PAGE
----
The manual only says that you can either make the relay output 5V or switch to its NO circuit. I have asked the manufacturer to let me know the maximum current and voltage that this relay can take and I will report back.

But removing that from the equation, do you have any idea about electronic items I could use to switch between the clockwise circuit on the drill to the counterclockwise? I just tried to draw something up using reed switches and magnets but this wont work because they would only make a connection when the door is either fully open or fully closed. Essentially I need a way to automatically choose the correct circuit to activate based on if the door is already open or already closed. Any Ideas?

williamj

Joined Sep 3, 2009
180

If I'm reading your posts right you are going to need a solid state control circuit. Say you want the door open for 12 hours a day and then closed for the remaining 12 hours, which ever way it's connected, the relay will have to be energized for 12 hours at a time. And that will result in premature failure of the relay.

What you will need is a circuit that when you pulse (energize and then immediately de-energize) the relay the door will open and then the next time you pulse the relay the door will close. And that requires a solid state (either discrete or IC components) circuitry.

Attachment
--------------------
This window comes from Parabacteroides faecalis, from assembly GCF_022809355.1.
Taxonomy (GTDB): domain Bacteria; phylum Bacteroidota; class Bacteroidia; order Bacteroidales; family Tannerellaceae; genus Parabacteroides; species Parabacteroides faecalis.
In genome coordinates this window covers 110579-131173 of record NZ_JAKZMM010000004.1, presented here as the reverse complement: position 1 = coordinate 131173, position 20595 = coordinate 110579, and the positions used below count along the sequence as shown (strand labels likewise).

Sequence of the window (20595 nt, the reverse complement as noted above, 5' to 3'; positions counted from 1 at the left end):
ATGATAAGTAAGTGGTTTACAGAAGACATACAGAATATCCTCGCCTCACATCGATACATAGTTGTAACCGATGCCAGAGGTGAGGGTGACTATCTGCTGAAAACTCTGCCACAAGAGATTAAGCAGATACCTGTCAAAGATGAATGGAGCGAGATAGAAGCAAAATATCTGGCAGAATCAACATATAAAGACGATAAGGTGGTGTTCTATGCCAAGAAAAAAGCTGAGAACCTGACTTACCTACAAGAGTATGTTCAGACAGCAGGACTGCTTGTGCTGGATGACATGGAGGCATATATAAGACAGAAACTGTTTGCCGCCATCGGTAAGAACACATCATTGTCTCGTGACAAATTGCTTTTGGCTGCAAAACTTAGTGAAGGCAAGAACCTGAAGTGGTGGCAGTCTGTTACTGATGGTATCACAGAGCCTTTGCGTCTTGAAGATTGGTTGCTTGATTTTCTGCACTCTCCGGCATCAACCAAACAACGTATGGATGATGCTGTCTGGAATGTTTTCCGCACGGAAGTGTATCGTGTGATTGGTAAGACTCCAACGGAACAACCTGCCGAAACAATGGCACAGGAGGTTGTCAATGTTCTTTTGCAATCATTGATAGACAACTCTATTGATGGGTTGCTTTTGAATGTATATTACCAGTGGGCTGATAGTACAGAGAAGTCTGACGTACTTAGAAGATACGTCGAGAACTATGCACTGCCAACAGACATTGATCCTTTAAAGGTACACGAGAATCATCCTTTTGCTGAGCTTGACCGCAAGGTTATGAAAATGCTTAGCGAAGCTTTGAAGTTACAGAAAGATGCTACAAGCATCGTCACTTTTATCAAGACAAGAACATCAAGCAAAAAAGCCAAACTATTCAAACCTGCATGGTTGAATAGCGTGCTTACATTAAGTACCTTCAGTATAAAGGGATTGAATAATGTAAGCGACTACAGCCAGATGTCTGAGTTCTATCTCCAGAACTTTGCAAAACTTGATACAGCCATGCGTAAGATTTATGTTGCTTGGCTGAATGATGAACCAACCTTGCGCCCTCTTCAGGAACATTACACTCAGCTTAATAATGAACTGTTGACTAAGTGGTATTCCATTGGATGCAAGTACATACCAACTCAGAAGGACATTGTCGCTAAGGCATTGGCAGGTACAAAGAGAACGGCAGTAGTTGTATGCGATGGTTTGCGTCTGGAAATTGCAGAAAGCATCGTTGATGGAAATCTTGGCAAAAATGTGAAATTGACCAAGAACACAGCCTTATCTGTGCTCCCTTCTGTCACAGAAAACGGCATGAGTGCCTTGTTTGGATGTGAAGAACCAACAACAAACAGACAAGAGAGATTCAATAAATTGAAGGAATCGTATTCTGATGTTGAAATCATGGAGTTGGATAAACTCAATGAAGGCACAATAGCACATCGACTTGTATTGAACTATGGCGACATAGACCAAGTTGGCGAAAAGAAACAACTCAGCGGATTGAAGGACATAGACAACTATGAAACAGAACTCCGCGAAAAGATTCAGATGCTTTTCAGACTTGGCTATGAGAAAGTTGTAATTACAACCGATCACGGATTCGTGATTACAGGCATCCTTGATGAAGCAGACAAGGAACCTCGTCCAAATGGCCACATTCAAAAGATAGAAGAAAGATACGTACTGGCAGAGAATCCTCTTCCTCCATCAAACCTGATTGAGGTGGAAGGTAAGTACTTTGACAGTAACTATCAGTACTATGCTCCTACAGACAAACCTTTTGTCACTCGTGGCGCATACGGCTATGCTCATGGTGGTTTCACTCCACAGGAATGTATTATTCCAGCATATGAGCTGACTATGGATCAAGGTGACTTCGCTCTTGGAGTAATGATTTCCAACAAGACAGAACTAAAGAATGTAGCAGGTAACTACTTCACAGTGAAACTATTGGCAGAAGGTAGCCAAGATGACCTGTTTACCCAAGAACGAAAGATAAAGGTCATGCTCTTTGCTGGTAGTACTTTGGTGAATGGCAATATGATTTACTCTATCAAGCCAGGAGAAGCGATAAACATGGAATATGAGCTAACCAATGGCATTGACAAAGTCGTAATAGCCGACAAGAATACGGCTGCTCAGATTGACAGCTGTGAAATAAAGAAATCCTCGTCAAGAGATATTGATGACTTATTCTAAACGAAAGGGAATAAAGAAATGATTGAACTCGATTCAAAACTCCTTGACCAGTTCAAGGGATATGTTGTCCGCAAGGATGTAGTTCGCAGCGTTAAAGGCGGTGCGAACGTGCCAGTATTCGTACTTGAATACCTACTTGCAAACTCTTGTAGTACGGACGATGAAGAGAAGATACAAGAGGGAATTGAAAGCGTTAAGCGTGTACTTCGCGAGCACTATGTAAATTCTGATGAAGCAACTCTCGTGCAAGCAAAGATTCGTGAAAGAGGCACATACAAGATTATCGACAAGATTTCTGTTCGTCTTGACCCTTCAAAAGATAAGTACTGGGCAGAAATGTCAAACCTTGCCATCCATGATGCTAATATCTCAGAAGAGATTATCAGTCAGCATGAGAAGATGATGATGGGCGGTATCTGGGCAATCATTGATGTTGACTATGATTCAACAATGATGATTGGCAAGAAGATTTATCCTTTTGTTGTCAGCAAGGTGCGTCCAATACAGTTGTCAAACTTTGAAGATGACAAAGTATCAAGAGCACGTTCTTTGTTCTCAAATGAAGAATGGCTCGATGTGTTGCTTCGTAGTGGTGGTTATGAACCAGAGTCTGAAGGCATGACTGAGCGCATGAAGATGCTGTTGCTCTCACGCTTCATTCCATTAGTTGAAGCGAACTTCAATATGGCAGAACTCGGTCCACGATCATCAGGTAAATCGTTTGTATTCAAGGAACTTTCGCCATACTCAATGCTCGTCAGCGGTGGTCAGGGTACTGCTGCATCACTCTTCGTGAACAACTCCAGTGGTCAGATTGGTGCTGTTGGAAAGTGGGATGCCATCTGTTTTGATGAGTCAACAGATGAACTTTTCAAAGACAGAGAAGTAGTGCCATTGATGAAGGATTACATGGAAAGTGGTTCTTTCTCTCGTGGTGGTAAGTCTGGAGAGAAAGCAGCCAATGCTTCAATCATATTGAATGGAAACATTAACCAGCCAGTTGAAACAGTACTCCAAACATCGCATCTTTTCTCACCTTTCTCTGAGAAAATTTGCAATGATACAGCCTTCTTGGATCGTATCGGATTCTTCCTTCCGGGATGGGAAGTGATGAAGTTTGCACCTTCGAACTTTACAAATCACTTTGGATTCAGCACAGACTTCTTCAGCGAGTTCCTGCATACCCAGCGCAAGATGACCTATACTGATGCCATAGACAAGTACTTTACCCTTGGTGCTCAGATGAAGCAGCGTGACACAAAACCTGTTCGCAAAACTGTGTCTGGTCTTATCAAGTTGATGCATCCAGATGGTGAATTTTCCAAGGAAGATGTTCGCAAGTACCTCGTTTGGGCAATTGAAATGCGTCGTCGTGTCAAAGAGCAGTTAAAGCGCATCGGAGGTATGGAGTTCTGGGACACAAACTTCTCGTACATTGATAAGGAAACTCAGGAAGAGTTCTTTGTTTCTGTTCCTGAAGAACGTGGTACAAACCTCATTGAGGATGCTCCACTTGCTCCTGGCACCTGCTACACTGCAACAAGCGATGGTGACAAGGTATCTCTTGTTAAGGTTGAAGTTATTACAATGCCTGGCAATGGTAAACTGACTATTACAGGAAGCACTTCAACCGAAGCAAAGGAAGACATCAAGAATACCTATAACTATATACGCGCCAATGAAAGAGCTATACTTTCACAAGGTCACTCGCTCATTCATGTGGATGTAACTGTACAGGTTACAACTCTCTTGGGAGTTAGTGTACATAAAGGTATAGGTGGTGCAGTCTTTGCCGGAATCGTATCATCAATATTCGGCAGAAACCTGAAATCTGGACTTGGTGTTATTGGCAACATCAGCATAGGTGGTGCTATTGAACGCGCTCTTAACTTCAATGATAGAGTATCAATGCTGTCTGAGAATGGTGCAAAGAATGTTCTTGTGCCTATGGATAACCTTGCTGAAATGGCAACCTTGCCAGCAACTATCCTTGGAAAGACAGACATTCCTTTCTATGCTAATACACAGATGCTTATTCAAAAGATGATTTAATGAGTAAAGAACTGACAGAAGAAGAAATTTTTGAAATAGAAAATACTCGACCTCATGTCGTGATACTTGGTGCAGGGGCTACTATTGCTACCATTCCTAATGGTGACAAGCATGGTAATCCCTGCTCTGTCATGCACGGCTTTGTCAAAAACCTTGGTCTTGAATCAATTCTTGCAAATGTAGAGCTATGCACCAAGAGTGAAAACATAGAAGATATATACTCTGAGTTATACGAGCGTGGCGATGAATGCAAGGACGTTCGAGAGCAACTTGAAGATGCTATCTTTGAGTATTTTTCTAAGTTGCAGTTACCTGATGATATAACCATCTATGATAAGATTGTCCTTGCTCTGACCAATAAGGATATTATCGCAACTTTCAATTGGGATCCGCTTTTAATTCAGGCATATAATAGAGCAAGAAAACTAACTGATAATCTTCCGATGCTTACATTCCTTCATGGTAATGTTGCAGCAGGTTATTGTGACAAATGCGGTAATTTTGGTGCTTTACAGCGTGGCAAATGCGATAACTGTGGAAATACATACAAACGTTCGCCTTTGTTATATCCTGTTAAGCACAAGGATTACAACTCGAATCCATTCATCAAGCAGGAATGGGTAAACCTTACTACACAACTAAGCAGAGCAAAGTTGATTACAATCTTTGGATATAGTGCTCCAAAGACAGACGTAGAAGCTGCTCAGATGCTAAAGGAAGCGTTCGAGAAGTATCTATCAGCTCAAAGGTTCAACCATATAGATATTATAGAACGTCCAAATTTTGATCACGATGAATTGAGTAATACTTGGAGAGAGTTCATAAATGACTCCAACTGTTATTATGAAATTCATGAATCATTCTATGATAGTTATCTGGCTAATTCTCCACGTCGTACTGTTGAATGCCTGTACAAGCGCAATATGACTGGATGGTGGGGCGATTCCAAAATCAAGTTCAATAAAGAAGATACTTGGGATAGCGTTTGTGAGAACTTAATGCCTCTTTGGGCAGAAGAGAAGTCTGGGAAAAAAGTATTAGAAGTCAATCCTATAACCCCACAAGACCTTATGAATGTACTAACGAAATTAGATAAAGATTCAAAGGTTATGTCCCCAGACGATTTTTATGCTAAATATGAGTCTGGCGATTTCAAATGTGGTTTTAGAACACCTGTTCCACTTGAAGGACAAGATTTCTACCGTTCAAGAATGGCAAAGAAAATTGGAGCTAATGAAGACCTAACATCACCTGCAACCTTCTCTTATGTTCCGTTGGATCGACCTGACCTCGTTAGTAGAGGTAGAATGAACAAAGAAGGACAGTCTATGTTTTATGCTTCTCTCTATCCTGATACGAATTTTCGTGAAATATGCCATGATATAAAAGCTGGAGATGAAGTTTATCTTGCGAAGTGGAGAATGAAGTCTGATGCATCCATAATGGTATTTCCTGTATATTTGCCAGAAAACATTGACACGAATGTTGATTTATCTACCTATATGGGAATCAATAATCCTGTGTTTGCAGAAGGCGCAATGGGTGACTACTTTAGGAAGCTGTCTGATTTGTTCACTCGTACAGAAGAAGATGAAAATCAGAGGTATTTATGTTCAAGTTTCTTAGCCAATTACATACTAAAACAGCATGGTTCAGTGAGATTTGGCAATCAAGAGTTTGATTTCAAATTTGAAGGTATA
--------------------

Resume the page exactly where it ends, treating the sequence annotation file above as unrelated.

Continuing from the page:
williamj

Kermit2

Joined Feb 5, 2010
4,162
With it being a mechanical system, more choices are open to you.

A single switch with a 'fancy' handle could do this.

Just imagine a small object shaped like a soda straw, with a stop or tab on either end. The switch (slide type) will be moved up or down by the 'soda straw' depending on whether the mating tab on the door contacts its upper end or contacts its lower end.
In effect this just extends the end limits of your switch to the entire length of the door. Push its extended pole up when the door is fully raised and the switch places the motor wires in the position to drive it down when next powered on, etc. etc. etc.

Do you understand what I'm trying to picture for you?

You would need to use a DPDT switch.

Last edited:

Joined Jan 19, 2012
7

If I'm reading your posts right you are going to need a solid state control circuit. Say you want the door open for 12 hours a day and then closed for the remaining 12 hours, which ever way it's connected, the relay will have to be energized for 12 hours at a time. And that will result in premature failure of the relay.

What you will need is a circuit that when you pulse (energize and then immediately de-energize) the relay the door will open and then the next time you pulse the relay the door will close. And that requires a solid state (either discrete or IC components) circuitry.

williamj
This sounds promising Williamj. Can you elaborate on what sort of components I could use to achieve something like this?

Brownout

Joined Jan 10, 2012
2,390
Thanks Brownout. I know how to get the drill to work in the circuit, my question is how could I make one switch swap it from going one way, to the other. So, for example, I could flick the switch and it would make the door close then when its closed the next time I flick the switch it makes it winds the other way so that it opens. Does that make sense?
If your drill is reversable, then you can use this drawing as a guide. The switches in the drawing represent the realys needed. One relay makes the door move, and the other determines which direction.

As for 5V, 12V operation, just find relays with 5V coils and 12V contacts. I would not try connecting 12V to a relay rated for 5V.

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williamj

Joined Sep 3, 2009
180